Ralph Mossman and Mary Mullaney are known by their peers and fellow glass artists as a skilled and agile team in the field of glassblowing. As a husband/wife duo collaborating as equal partners in the production of each piece, they are unique in the way they move and work together to create their contemporary glass.
Partnering together since 1985 provides them with the coordination and grace required to create beautiful and technically complex work. Their intricate and evocative use of pattern and imagery, instills a sense of wonder in the viewer.
Mary and Ralph create very limited quantities of an ever-changing variety of glass objects. Whether functional or highly decorative, each piece reflects their dedication to continuing the tradition of fine handblown glass, while exploring their own unique artistic visions.
Ralph Mossman was fascinated with glass blowing from the moment he watched unruly molten glass being shaped into a work of art. Mossman was a chemical engineering student from 1974-77 at Worcester Polytechnic Institute in Massachusetts when glass changed his path. He researched how to get involved with the medium and in 1978 enrolled in a glassblowing course taught by Fritz Dreisbach and Dale Chihuly at the Haystack Craft School in Deer Isle, Maine. In 1980 he studied glass at Penland Craft School in North Carolina. He received a B.A. in glassblowing from Hampshire College in Amherst, Massachusetts in 1981. After studying with numerous well-known and lesser-known glass artists, Mossman settled out west in the beautiful and isolated mountain town of Driggs, Idaho where he and his wife, glass artist Mary Mullaney, built their own studio in order to pursue their artistic visions.
His work is featured in numerous collections and galleries across the country, and has been featured twice in the "New Glass Review."
The digital vase series is inspired by my interest in digital imaging as well as a fascination with all the little dots in newspaper photos. I am also challenged by the abstract expressionist quest to create the illusion of depth in a two-dimensional surface, coupled with the reality of the thickness in the wall of a vessel. The analytical aspects of producing these pieces are an interesting counterpoint to the more intuitive process of glass blowing
Solitary pondering, researching, sketching and hesitation are put aside as a life-sized outline of a vessel is chalked onto the cement floor in the glass studio. Assistants are called over for discussion. The dance of the glassblowers will soon scuff away the image as the artwork comes to life.
As designer and lead craftsperson I direct a skillful team to blow sizeable glass vessels. After they cool, I permanently carve imagery into them, using a sandblaster and diamond engraving tools. The challenging hot glass techniques we use provide me with several thin, transparent color layers which, when carved into, result in the myriad hues and shades of color which characterize my surface compositions. The finished piece is a highly personal, voluminous, sculptural narrative. The story travels the circumference, exploring the undulating curves in the form, and can be experienced from another more complex perspective found by gazing through the front and back walls simultaneously.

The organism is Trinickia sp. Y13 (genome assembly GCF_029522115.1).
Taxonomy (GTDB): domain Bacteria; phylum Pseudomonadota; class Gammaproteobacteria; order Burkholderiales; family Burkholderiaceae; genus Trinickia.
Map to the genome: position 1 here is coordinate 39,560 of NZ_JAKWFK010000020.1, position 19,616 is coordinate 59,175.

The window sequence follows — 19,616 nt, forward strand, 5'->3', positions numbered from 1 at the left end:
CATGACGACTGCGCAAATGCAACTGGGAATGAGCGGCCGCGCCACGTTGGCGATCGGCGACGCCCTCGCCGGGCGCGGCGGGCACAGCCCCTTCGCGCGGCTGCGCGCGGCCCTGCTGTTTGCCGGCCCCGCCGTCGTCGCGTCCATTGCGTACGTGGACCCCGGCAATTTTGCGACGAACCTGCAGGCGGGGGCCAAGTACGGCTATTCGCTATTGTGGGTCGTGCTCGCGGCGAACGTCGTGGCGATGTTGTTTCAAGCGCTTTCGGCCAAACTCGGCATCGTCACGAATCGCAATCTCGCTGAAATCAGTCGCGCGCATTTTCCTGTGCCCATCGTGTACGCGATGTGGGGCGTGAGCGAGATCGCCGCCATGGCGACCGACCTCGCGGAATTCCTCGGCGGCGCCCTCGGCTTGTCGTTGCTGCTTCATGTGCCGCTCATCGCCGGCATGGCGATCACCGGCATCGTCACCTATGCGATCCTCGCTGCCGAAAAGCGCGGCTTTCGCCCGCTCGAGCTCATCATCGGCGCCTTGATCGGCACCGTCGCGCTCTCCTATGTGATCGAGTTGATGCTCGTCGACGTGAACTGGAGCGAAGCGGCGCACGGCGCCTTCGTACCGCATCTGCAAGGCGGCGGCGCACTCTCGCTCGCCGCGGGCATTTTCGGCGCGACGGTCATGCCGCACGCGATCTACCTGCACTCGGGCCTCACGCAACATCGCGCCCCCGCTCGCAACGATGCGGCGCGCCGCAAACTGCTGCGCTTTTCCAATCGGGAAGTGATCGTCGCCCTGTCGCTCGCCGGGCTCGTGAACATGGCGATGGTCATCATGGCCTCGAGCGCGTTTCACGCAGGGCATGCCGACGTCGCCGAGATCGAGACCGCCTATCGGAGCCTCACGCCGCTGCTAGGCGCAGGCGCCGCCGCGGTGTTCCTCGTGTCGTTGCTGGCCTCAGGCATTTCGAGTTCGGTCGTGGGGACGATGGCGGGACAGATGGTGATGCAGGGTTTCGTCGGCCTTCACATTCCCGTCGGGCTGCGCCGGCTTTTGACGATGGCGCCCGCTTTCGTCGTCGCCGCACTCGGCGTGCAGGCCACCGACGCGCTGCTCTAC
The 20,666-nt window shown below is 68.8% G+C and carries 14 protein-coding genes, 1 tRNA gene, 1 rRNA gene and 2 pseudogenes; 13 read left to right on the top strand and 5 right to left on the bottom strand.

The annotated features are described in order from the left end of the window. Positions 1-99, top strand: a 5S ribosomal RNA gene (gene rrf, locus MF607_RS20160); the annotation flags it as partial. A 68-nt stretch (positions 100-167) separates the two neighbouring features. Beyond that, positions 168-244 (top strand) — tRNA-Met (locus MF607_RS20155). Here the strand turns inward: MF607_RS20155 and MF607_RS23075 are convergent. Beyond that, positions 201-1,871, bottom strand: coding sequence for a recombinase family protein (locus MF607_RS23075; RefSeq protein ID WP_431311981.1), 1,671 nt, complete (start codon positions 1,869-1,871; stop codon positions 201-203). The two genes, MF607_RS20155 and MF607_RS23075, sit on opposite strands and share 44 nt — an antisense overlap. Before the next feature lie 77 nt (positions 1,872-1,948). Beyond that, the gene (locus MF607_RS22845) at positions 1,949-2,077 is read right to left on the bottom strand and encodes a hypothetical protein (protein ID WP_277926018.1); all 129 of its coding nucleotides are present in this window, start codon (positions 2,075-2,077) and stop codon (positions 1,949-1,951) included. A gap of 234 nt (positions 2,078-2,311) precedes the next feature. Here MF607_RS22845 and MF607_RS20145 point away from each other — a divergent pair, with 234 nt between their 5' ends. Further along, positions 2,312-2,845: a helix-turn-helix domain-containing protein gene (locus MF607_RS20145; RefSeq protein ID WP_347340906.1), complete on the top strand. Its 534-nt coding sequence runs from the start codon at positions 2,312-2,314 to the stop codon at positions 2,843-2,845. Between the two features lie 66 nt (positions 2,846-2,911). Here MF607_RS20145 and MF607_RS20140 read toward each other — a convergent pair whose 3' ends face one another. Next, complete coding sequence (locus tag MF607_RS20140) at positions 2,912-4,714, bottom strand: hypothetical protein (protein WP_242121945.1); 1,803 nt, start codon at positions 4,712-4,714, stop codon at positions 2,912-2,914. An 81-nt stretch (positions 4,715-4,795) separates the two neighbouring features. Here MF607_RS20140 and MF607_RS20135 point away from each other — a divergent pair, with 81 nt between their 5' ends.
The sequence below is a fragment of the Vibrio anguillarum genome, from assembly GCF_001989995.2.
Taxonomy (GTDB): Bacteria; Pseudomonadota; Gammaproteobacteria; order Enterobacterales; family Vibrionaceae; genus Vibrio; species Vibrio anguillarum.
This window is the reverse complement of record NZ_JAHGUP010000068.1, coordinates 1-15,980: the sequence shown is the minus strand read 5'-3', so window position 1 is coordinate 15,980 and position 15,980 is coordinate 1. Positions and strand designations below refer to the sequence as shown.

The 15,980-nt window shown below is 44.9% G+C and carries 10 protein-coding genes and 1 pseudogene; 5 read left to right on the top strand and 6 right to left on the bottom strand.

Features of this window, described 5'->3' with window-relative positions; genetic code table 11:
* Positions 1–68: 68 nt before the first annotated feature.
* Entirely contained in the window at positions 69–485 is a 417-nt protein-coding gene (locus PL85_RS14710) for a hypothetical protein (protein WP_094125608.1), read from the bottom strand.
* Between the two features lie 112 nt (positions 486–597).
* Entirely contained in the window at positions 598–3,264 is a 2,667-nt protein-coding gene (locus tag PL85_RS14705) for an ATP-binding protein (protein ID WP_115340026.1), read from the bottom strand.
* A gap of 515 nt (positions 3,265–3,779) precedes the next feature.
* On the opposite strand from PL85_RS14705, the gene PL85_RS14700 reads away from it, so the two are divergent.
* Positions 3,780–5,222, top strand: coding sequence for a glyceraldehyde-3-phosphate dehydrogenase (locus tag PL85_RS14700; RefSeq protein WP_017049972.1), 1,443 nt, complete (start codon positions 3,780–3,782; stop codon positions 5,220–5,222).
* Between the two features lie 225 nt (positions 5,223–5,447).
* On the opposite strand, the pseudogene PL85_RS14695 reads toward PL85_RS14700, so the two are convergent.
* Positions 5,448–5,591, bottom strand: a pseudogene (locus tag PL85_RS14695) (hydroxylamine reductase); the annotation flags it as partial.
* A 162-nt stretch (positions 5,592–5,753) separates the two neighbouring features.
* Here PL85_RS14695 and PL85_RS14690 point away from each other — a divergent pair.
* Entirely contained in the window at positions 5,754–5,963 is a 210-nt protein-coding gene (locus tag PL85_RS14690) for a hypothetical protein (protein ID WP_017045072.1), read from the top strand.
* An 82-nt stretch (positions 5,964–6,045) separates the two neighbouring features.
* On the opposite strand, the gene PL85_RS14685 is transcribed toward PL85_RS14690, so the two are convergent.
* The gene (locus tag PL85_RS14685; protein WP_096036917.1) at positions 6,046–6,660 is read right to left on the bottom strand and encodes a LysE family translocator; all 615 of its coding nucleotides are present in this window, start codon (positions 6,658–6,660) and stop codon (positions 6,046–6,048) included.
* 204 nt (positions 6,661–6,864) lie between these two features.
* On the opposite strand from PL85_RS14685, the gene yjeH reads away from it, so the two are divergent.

The imagery is a sensual and textural interpretation of a moment in time. Suggested in some of my recent works is the view one would have if sitting in the midst of a chaotic bramble of natural botanicals. I appreciate the interrupted light and intricate negative space formed by such groupings as well as the spatial and postural relationships amongst the plants, which I view as almost social. Though classically rendered, there is an animated quality to my carvings. This reflects the fantasy-like experience I often tap into when studying other life forms. The feeling is at times romantic, surrealistic, or conversational, a revelation I attempt to convey to others with my work.
The acquisition of technical and artistic skills for me pays off with the occasional gift of high-quality improvisation. On a spiritual, psychological level, the ability to recognise, receive and respond involves faith and knowing when to let go of attachment to one's own plans and let the universe have its say.
Glass embodies many seductive qualities; I often make use of its delicate transparency and luminosity as well as its ability to hold fine detail. Carved glass is as easily transformed into the crisp, geometric divisions of a dried seed pod as into the tissuey, ethereal and translucent petals of that same plant in full bloom.
I enjoy the lifestyle of an independent artist carrying on the tradition of high-quality craftsmanship, making things with my hands from scratch. I believe that hand made items possess a great deal of humanity and I value this. I am satisfied when I am able to access previously unknown parts of myself, engage others, and make use of some of the mysterious qualities that glass has to offer.